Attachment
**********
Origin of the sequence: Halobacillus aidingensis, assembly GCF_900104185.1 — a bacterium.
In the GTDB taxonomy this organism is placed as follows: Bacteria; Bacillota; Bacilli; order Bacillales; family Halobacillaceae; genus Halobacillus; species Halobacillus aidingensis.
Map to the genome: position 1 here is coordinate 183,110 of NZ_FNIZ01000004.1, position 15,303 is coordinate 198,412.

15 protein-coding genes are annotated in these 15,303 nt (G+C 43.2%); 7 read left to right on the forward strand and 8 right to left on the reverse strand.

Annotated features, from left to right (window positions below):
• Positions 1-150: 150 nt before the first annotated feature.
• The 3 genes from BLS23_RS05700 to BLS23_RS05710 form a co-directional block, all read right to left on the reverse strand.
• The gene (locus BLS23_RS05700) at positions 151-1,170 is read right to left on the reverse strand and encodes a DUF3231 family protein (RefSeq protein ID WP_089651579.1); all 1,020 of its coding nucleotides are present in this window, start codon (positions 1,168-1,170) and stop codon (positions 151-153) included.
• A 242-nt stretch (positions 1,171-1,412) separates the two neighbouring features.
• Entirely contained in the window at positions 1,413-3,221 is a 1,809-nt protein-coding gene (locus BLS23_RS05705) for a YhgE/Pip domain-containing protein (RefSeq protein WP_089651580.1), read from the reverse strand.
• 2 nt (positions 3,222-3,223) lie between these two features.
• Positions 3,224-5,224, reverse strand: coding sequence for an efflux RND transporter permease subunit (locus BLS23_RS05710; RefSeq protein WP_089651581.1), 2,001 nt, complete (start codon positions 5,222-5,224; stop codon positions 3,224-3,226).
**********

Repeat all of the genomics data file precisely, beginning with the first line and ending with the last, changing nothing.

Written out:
Origin of the sequence: Halobacillus aidingensis, assembly GCF_900104185.1 — a bacterium.
In the GTDB taxonomy this organism is placed as follows: Bacteria; Bacillota; Bacilli; order Bacillales; family Halobacillaceae; genus Halobacillus; species Halobacillus aidingensis.
Map to the genome: position 1 here is coordinate 183,110 of NZ_FNIZ01000004.1, position 15,303 is coordinate 198,412.

15 protein-coding genes are annotated in these 15,303 nt (G+C 43.2%); 7 read left to right on the forward strand and 8 right to left on the reverse strand.

Annotated features, from left to right (window positions below):
• Positions 1-150: 150 nt before the first annotated feature.
• The 3 genes from BLS23_RS05700 to BLS23_RS05710 form a co-directional block, all read right to left on the reverse strand.
• The gene (locus BLS23_RS05700) at positions 151-1,170 is read right to left on the reverse strand and encodes a DUF3231 family protein (RefSeq protein ID WP_089651579.1); all 1,020 of its coding nucleotides are present in this window, start codon (positions 1,168-1,170) and stop codon (positions 151-153) included.
• A 242-nt stretch (positions 1,171-1,412) separates the two neighbouring features.
• Entirely contained in the window at positions 1,413-3,221 is a 1,809-nt protein-coding gene (locus BLS23_RS05705) for a YhgE/Pip domain-containing protein (RefSeq protein WP_089651580.1), read from the reverse strand.
• 2 nt (positions 3,222-3,223) lie between these two features.
• Positions 3,224-5,224, reverse strand: coding sequence for an efflux RND transporter permease subunit (locus BLS23_RS05710; RefSeq protein WP_089651581.1), 2,001 nt, complete (start codon positions 5,222-5,224; stop codon positions 3,224-3,226).